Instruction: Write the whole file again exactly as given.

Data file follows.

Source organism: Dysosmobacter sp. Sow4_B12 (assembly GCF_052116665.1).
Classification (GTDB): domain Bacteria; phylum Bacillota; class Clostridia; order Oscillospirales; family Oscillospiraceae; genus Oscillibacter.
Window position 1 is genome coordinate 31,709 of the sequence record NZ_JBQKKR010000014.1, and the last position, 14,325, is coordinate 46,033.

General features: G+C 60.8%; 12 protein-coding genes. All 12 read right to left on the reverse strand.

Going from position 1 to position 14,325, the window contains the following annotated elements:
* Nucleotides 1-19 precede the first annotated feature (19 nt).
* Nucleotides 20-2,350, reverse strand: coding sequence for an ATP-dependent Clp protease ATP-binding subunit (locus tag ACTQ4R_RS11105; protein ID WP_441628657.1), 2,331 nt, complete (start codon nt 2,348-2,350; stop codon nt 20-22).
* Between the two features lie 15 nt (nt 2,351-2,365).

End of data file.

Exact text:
Source organism: Dysosmobacter sp. Sow4_B12 (assembly GCF_052116665.1).
Classification (GTDB): domain Bacteria; phylum Bacillota; class Clostridia; order Oscillospirales; family Oscillospiraceae; genus Oscillibacter.
Window position 1 is genome coordinate 31,709 of the sequence record NZ_JBQKKR010000014.1, and the last position, 14,325, is coordinate 46,033.

General features: G+C 60.8%; 12 protein-coding genes. All 12 read right to left on the reverse strand.

Going from position 1 to position 14,325, the window contains the following annotated elements:
* Nucleotides 1-19 precede the first annotated feature (19 nt).
* Nucleotides 20-2,350, reverse strand: coding sequence for an ATP-dependent Clp protease ATP-binding subunit (locus tag ACTQ4R_RS11105; protein ID WP_441628657.1), 2,331 nt, complete (start codon nt 2,348-2,350; stop codon nt 20-22).
* Between the two features lie 15 nt (nt 2,351-2,365).